Tonight maybe out last discussion on the defilements. I have an idea of were we can go from here but first we need to look into the nature of fear. It can show up as a sign of weakness, something we need to overcome or as a sign of liberation recognizing that it is the foundation of existing in a world conditioned by birth, aging and death. In 2002, Thanissaro Bhikkhu wrote an article entitled Freedom from Fear. In it he said this: “…Think of a deer at night suddenly caught in a hunter’s headlights. It’s confused. Angry. It senses danger, and that it’s weak in the face of the danger. It wants to escape. These five elements — confusion, aversion, a sense of danger, a sense of weakness, and a desire to escape — are present, to a greater or lesser extent, in every fear. The confusion and aversion are the unskillful elements. Even if the deer has many openings to escape from the hunter, its confusion and aversion might cause it to miss them. The same holds true for human beings…”
I looked over our list of defilements and found four that I think distract us from connecting with genuine fear and instead trigger confusion and aversion. They are faithlessness (I think of faithlessness as doubt), capriciousness (a sense of impulsiveness and unpredictability), lack of comprehension (inability to understand something) and dissatisfaction (a feeling of disapproval). I would like to explore how these defilements have been showing up our lives recently. For instance, I shared an experience I recently had with my yearlong study group at a recent protest on Capitol Hill. I was given a red sticker that simply said “I’m not afraid”. I put it on my coat and was immediately triggered with a lot of fear. As I marched through the streets, I watched the relationship between fear and doubt. The more I felt the fear the less doubt and the more doubt the less fear. I realized how much doubt distracts me from connecting with what I find is a harder emotion – fear. The fear, however, was in the present moment and so was a lot of people, yelling of chants, laughter, kindness, coldness and good friends. I saw how my fear was just a small part of everything else going on. Doubt, as a distraction, is all consuming. I was unable to access anything else but the mental torment driving the doubt. When I let go of the mental torment of doubt and felt into the physical aspect of fear, I was able to see more and the fear became much more realistic.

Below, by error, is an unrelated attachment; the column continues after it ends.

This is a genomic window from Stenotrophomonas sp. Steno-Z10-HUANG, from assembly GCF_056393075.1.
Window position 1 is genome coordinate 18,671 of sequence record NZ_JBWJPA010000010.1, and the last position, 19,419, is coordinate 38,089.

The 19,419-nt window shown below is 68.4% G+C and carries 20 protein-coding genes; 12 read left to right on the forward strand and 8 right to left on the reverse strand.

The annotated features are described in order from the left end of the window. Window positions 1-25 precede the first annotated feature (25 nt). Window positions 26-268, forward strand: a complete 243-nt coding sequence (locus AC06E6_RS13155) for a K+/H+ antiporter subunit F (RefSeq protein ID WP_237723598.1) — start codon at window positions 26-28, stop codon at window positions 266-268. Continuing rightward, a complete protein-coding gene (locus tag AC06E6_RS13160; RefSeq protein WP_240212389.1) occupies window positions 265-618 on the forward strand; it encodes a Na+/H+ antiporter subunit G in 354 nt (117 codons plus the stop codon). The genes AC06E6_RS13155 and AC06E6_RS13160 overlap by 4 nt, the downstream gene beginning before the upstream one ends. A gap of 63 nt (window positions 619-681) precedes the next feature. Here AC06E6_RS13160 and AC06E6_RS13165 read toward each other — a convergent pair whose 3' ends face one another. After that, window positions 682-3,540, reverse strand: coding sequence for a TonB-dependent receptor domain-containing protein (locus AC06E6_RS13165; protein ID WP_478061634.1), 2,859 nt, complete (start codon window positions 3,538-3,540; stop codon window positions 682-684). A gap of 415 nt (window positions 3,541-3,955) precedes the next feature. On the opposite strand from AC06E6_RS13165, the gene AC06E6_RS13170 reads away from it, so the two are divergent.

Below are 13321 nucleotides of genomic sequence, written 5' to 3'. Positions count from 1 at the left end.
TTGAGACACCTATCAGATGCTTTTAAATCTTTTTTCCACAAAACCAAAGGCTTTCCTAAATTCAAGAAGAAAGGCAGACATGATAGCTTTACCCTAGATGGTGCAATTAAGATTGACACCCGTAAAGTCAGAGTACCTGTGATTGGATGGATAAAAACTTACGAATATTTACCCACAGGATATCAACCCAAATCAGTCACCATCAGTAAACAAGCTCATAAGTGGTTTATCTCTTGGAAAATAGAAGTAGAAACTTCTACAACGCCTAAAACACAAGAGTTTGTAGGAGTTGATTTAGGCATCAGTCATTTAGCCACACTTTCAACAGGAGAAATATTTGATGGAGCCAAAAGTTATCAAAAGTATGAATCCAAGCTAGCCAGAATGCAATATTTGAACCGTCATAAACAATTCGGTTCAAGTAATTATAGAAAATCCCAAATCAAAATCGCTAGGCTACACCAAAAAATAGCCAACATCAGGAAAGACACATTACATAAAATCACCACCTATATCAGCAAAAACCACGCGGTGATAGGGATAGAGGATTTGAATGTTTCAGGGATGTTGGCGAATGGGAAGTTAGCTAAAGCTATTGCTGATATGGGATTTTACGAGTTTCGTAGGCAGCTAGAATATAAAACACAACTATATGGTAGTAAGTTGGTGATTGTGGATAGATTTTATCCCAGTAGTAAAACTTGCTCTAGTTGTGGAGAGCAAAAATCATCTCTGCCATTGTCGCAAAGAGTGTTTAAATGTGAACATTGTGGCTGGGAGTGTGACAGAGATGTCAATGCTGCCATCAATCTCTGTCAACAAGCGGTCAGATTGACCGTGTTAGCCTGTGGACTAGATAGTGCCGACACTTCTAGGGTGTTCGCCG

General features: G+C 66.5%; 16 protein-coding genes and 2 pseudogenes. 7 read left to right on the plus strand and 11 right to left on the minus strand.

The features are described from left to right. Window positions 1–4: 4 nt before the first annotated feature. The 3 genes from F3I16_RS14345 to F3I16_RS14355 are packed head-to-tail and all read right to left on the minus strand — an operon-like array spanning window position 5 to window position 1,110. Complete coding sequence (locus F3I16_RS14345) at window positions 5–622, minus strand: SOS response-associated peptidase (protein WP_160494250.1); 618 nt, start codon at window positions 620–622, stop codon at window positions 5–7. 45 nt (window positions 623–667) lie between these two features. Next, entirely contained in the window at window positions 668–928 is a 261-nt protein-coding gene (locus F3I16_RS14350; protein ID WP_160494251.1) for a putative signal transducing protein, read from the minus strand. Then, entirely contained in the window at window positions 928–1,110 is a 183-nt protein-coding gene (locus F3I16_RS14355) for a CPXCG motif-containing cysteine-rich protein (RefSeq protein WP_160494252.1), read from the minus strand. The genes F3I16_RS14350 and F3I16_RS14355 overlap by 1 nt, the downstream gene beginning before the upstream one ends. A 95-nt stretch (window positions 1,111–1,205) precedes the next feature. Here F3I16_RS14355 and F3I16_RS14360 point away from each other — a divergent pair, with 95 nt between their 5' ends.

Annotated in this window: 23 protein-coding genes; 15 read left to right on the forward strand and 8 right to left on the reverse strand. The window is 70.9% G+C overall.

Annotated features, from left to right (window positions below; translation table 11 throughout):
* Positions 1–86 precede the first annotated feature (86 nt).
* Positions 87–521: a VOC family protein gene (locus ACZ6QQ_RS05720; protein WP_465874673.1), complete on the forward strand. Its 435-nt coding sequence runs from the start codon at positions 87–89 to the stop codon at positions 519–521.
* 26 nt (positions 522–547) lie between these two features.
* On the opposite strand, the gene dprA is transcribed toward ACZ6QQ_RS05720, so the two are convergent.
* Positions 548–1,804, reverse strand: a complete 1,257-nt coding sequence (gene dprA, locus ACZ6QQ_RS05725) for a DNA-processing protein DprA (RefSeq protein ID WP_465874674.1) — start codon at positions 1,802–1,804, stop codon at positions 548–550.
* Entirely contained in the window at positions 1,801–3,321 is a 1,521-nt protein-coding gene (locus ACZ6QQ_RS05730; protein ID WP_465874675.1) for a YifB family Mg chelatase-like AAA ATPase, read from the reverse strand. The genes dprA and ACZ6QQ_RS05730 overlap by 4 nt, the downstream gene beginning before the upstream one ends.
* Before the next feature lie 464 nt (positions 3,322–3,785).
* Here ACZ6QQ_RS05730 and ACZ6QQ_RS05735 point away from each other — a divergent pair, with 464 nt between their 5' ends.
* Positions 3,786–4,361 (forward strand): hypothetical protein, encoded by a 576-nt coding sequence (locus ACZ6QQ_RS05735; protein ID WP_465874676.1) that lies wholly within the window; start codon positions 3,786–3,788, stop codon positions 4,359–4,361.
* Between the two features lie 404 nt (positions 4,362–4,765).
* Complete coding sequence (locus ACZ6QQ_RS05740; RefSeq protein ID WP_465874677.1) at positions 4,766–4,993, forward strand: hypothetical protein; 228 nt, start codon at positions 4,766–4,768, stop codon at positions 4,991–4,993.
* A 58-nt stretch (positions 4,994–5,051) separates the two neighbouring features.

Likewise, I think when we get caught in or distracted by the defilements of faithlessness (doubt), capriciousness (unpredictability), lack of comprehension (or understanding) and dissatisfaction (disapproval) we lose our ability to see fear realistically. Instead we get caught in the unskillful elements of confusion and aversion which reeks havoc in our minds and lives. What do you think? Is there a different defilement that detracts you from being able to see fear as it truly exists? Could you live with fear and still connect to peace? What about joy?
See you tonight – Tuere